It's a strange sight: a cat happily walking on a leash. If you remember the first time you put a collar on your kitten, then you are probably thinking that leash training is impossible. Although cats are strong willed and often stubborn, with a little patience and practice getting your cat to walk on a leash can be a possibility.
First of all, why would you want your cat to be able to walk on a leash? Do cats not get enough exercise indoors? There are many reasons an owner may want to leash train a feline. You take your dog out for a daily walk, while your cat looks longingly from the window. Why not take her out? If every time you open the door, your cat makes a run for it, then you may want to provide her the opportunity to spend time outdoors. Some physical problems, such as blindness, may require leash walking. There are a number of reasons why leash training will benefit you and your cat. Think hard, and you'll come up with one!
Like any type of training, leash training will take time. Think back to putting a collar on your cat for the first time. She probably bucked, jumped, and tried everything to get it off. But, what happened after a few hours? She completely forgot about the collar, and you haven't had a problem since. The good thing about leash training is that the collar is already there; you don't have to introduce her to that foreign object. If the collar isn't there, then you should take extra time in getting her accustomed to the collar. Don't introduce the collar one day and the leash the next; allow time between the two events. You may want to use a harness instead of using a collar. Harnesses are harder for your cat to wiggle out of, but the decision is completely up to you. Like introducing your cat to a collar, take time introducing her to a harness; and leave a fair amount of time between the harness and leash introductions.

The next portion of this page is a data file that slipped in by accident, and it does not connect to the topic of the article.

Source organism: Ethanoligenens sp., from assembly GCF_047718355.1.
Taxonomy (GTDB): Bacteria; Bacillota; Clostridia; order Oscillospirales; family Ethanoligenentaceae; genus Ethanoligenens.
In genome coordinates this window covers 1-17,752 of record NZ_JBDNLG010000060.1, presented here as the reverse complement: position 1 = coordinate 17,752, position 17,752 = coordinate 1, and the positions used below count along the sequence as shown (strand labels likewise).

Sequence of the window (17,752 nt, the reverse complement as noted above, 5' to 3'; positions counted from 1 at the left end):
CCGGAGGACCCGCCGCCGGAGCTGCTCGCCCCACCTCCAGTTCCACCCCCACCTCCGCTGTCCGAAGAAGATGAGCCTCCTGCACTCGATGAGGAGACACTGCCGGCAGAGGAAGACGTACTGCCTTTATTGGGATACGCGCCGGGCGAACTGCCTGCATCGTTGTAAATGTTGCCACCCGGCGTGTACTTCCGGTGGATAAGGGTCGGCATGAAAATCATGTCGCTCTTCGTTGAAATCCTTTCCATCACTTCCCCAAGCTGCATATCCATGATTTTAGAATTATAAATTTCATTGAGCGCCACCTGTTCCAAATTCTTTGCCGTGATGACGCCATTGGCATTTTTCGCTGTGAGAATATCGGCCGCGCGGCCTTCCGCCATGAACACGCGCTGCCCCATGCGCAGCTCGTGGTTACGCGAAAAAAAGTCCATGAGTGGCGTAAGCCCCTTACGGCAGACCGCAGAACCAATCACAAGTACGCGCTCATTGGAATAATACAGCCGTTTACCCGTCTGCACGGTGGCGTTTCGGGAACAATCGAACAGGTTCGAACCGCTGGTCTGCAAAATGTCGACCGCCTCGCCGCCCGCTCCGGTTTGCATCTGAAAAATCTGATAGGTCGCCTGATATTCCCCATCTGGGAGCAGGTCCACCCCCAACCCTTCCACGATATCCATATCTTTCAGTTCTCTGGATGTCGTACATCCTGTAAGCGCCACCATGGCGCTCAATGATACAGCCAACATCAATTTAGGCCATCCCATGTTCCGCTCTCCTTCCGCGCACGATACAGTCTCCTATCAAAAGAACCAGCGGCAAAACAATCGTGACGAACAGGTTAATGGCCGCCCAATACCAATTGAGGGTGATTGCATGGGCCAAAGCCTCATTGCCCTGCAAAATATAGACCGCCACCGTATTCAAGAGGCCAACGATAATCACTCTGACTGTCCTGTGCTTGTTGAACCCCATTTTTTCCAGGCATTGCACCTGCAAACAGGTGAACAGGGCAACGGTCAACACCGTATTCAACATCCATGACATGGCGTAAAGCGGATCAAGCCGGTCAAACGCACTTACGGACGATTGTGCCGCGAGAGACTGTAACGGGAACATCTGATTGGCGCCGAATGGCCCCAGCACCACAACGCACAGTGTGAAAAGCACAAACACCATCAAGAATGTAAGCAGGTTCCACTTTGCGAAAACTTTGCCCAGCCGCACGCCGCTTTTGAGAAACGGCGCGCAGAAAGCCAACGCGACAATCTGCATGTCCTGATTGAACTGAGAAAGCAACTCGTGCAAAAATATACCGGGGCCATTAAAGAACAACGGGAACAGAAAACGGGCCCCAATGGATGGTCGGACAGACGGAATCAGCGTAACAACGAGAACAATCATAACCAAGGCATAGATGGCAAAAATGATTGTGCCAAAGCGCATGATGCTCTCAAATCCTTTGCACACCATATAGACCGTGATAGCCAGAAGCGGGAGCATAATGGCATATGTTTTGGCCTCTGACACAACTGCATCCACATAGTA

Once your cat is accustomed to the feel of the collar or harness, then practice attaching the leash indoors. Hold the end of the leash and keep your cat in place. Don't pull or drag your cat; instead, try to keep a little slack in the leash. Let your kitty do what she needs to do to explore the leash. Keep the leash on for a few minutes and then take it off. Repeat this the following day, but keep the leash on a few minutes longer. Try walking around the house with her. Let her lead, while you follow. After a few days, your cat should be accustomed to the feel of the leash. Never get angry with your cat! Remember that training takes time and patience.
The first time you take your cat outdoors on the leash should be relaxed. If you live near a busy street, then consider taking a car trip to a park or other quiet place. You do not want your cat to be frightened the first time she is outdoors. During the first walk, let her lead and do what she wants to do. She will be curious and want to smell different plants and objects. Again, do not drag her or force her to move. It will take time for her to understand what it is you want her to do.
Never underestimate the power of treats! From the beginning, treats should be used to reward your cat. Every time you take off the leash, then give her a treat. If you have a cat that refuses to move while attached to the leash, then grab a few treats and a friend or family member. With you holding the leash, have your helper walk a few steps in front of you and coax your kitty with the treat. This may be a slow process, but your cat will soon learn that moving forward results in a treat.
A cat on a leash may be a funny sight, but leash training can be rewarding for both the cat and the owner. Whether your cat needs more exercise or you just want her to spend time outdoors, teaching her to walk on a leash is a way to make sure she's safe. Take time in training, and slowly introduce her to the equipment. Start indoors and then move to a quiet place outdoors. Always have treats handy to reward her for her efforts. With a little patience, you'll have a leash-walking cat in no time!